2. Then two weeks ago my friend Adam McLane, author and social media guru posted an intriguing article on his blog answering the ‘age question’ in excruciating detail. If you want to the letter of the law, see what he has to say. Here’s just a snippet:

The FTC has added some important clarifications which parents need to know about. And, despite what most parents seem to think, the FTC actually strengthened the laws/rules for online companies… they didn’t weaken them! So as much as your 11 year old seems mature enough to handle an Instagram account or she only exchanges Snapchats with her older sister… it’s still against the rules.

Here’s what has changed: (again, these rules are only for users under 13 years old)…


I realize this is one of those difficult situations as a parent. Let’s face it: parenting is hard! Sometimes it’s difficult to keep up with all of this (which is probably why 74% of parents just give up trying and “hope for the best.”)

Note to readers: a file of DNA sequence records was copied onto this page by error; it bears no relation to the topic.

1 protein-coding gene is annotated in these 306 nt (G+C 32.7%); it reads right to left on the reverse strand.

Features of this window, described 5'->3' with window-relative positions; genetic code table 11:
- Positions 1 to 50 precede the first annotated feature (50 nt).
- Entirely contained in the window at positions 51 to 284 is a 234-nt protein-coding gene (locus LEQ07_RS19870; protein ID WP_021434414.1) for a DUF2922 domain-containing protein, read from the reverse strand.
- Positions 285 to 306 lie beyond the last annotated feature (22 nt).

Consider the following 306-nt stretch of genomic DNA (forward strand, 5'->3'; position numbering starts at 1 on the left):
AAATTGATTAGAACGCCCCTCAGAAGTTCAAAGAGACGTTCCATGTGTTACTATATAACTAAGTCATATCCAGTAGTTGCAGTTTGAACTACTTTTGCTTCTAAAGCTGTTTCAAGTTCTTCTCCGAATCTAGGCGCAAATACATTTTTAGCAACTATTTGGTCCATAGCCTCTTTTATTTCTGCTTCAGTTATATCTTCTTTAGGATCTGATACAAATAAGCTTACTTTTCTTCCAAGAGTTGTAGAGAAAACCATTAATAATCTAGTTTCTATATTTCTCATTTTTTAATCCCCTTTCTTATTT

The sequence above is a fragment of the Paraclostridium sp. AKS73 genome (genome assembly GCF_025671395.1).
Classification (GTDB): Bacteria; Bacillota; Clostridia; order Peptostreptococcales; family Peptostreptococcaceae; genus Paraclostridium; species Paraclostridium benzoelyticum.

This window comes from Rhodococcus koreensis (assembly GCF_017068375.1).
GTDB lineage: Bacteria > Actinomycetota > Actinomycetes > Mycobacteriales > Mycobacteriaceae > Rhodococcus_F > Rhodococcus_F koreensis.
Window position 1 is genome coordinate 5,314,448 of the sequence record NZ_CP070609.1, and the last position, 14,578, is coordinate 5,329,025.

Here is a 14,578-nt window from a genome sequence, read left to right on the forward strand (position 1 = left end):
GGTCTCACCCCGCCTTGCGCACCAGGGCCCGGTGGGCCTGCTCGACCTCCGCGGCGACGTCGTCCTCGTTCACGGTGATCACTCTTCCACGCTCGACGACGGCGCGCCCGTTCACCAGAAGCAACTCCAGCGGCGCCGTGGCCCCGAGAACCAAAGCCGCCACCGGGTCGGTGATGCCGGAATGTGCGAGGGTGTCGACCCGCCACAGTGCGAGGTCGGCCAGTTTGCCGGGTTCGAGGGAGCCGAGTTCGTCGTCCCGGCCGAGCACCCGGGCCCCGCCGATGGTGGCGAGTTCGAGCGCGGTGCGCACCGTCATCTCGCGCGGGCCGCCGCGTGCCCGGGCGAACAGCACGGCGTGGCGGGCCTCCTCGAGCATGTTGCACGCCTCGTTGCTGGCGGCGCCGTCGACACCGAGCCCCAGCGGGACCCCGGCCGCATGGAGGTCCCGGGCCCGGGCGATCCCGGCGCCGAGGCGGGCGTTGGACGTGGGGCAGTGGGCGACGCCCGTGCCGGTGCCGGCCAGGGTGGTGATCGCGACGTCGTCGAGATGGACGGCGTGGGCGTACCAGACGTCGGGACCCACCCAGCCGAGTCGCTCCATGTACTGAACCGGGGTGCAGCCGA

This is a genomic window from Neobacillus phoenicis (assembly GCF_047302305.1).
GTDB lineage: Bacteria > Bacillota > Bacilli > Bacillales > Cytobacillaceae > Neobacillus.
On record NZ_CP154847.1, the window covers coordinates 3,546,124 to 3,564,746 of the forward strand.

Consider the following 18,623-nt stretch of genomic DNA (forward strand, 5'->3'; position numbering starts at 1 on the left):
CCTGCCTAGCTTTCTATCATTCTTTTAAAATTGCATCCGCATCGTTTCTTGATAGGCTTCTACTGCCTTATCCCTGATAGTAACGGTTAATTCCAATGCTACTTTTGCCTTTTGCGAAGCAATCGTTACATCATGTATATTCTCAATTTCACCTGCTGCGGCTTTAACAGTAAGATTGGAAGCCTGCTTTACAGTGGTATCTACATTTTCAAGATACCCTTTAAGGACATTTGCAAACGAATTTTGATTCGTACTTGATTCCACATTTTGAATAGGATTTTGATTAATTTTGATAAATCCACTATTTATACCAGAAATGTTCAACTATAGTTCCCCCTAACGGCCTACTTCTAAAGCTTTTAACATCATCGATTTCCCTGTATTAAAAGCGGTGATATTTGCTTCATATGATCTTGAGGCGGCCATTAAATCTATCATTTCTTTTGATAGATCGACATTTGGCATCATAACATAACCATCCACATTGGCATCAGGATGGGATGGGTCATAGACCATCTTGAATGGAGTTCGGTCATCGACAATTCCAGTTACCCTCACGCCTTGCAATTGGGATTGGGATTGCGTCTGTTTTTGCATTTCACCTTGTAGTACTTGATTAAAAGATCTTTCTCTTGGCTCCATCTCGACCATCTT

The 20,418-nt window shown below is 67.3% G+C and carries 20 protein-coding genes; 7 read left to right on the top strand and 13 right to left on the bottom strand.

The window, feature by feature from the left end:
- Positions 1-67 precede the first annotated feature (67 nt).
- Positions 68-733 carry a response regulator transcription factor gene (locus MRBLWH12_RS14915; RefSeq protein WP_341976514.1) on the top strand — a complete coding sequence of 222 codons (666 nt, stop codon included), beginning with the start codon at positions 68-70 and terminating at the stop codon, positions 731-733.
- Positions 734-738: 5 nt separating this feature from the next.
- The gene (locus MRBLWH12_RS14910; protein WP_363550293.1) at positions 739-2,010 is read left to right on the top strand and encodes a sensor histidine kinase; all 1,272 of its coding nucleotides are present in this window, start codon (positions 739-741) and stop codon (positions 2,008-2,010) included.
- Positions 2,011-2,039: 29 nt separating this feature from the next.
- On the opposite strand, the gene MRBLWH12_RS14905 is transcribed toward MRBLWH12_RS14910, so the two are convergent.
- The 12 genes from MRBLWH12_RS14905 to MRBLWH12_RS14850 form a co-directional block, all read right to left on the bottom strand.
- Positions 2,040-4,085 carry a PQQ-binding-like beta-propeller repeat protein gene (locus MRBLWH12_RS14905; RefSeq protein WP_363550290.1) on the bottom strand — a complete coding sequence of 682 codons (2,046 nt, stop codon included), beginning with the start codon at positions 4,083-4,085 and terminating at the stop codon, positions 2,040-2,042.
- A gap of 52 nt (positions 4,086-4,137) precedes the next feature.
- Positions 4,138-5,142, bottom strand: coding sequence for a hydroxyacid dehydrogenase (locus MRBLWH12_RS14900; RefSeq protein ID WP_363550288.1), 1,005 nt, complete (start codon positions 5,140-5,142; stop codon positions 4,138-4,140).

Let me encourage you:

  1. Don’t give up! The bonding time you spend just hanging out with your kids, eating family dinners… any venue that puts you face to face with your kids… makes a huge impact! That’s why I packed my brand new book with 52 Ways to Connect with Your Smartphone Obsessed Kids!
  2. Guardrails are helpful. Your love for your kids doesn’t require you to be a drill sergeant or a disciplinarian… but it does require being educated enough to warn them of dangers and placing a few realistic guardrails to protect them.
  3. Keep current by doing exactly what you’re doing right now—reading an article from someone who did the research for you. Subscribe to articles like my blog, our PARENTING HELP articles, our YOUTH CULTURE WINDOW articles… all FREE… all easy to subscribe to in this one location right here.
  4. Spend a little time talking as a family and agreeing on some realistic boundaries that really work. Don’t be afraid to use books like my If I Had a Parenting Do Over to help guide you through this process.

About Jonathan McKee